Security versus speech @ the RNC

Story posted July 18, 2016 in

CLEVELAND – “Badges Don’t Grant Extra Rights.”

Those are the words a Las Vegas man said he was planning on writing on a police barrier at the corner of Ontario and Prospect streets late Monday morning on the first day of the 2016 Republican National Convention.

Ademo Freeman managed to get only one letter scripted in blue chalk before Cleveland police stopped him. He was wearing a black T-shirt with the words “” written across the front. The police put Freeman in the back of a police car.

After police searched through Freeman’s backpack, they confiscated his blue and red chalk, he said, and released him.

Freeman is a member of CopBlock, an organization that encourages filming of police, said bystander and longtime group member Kelly Patterson.


Police officers ride alongside protesters on the first day of the Republican National Convention on Monday, July 18, 2016 in Cleveland. Protesters from various organizations marched through Public Square. (Photo by Antonella Crescimbeni)

In the wake of violence across the country following police shootings – and the assassinations of police officers in Dallas and Baton Rouge -- dozens of protest groups and hundreds of demonstrators have converged on Cleveland to make statements during the Republican National Convention. Police officers by the thousands from across the country patrol the city in hopes of keeping the streets calm.

In Freeman, they found a protester brandishing chalk, not a weapon.

Patterson, also from Las Vegas, said he’s known Freeman for a while through CopBlock, and he said the organization has been trying to warn people that police need to be held accountable for their actions.

The built-up tensions over the years combined with the political atmosphere throughout the United States creates an environment where the recent police shootings should not come as a surprise to anyone, said Patterson.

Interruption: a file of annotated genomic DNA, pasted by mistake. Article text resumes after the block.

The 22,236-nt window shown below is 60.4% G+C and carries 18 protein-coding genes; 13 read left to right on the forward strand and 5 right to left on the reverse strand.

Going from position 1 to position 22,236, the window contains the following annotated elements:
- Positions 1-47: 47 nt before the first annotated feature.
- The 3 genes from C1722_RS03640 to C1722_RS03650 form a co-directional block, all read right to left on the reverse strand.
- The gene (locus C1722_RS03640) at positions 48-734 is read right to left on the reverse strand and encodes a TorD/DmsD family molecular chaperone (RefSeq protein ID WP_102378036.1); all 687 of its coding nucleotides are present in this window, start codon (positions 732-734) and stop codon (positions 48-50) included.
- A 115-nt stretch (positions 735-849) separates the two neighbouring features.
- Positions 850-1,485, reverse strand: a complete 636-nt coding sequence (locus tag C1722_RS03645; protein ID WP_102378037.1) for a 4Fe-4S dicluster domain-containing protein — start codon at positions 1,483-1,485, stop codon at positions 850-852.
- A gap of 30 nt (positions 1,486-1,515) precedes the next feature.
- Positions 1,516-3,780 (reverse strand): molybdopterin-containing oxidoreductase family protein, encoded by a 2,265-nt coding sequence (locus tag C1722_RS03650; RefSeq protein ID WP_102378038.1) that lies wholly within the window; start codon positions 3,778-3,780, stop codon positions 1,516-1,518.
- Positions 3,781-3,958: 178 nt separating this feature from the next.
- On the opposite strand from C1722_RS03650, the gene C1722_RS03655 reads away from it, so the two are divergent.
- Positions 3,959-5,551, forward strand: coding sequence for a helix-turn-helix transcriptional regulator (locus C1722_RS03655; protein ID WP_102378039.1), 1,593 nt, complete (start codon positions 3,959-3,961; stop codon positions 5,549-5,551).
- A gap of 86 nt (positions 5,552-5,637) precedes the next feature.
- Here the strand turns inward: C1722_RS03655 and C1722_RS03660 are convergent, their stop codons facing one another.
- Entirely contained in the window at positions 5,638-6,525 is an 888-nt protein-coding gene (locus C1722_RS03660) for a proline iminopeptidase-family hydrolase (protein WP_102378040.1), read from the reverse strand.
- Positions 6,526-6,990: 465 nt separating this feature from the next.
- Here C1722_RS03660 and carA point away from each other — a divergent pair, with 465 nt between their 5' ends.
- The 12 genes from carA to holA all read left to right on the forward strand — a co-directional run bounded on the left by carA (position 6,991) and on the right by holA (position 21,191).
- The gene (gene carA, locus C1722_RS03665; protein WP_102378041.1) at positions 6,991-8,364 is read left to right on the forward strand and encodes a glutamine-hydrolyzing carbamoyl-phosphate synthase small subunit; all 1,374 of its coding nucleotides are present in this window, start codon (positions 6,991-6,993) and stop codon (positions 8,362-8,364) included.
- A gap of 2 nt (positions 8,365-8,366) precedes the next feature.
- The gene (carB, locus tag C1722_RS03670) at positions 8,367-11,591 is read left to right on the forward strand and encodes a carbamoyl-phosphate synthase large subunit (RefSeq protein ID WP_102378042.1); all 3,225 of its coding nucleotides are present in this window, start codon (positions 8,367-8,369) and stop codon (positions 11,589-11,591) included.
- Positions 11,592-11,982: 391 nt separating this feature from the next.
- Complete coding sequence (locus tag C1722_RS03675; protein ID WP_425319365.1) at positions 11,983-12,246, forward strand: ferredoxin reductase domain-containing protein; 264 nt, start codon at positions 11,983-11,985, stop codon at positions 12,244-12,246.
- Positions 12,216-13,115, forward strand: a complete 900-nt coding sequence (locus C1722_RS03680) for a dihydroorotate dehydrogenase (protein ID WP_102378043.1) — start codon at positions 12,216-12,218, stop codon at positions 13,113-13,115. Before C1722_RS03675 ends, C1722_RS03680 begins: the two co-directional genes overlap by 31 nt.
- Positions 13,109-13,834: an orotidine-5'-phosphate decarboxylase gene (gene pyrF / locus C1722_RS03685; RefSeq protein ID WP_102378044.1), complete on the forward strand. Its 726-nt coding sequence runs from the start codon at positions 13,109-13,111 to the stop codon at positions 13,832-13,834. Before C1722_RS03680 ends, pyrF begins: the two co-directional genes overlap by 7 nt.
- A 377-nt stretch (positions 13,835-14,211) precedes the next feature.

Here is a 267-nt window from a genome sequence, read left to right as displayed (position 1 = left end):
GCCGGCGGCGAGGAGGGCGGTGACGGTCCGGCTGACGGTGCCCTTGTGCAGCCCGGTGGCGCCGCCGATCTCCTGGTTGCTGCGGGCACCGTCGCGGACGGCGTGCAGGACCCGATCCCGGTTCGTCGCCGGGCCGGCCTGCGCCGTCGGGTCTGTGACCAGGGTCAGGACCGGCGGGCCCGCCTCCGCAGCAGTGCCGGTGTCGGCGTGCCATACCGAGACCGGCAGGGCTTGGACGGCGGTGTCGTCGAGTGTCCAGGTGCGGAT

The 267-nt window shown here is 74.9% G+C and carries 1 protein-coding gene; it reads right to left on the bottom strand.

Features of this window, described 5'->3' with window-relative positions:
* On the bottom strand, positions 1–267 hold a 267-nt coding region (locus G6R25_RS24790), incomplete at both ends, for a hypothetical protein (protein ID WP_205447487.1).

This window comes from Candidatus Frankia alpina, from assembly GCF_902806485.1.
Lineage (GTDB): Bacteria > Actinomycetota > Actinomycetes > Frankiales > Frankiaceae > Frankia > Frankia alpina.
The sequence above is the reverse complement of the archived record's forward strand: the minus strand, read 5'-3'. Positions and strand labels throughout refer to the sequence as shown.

“I think this is something we’ve been warning police about for a decade,” Patterson said. “CopBlock has been telling them that accountability is good for [police] too, since the bad apples are making it bad for the good cops.”

Nancy Pusateri, the manager of Hyde Park Prime Steakhouse, a downtown eatery, said she came out of the restaurant when she heard the commotion involving Freeman.

Born and raised in Cleveland, Pusateri said that even though three officers were killed in Baton Rouge Sunday, she doesn’t see how a police shooting could happen at the RNC.

Pusateri said security in Cleveland has been tight for months in anticipation of the RNC with many restaurants even changing their procedures as added protection.

“It’s not that I don’t feel safe,” she said. “It’s just that no one can prepare you for this huge amount of political people.”


Members of the Minnesota Immigrant Rights Action Committee hold hands to control how close the police officers can get to protesters marching at the Republican National Convention on Monday, July 18, 2016 in Cleveland. (Photo by Antonella Crescimbeni)
Pusateri said she has been pleased with the way everything has been working out so far. She offered praise for the scores of police officers outside.

“Everyone is very professional and very polite,” she said. “The officers don’t complain, and they are the ones putting their lives in danger on a daily basis.”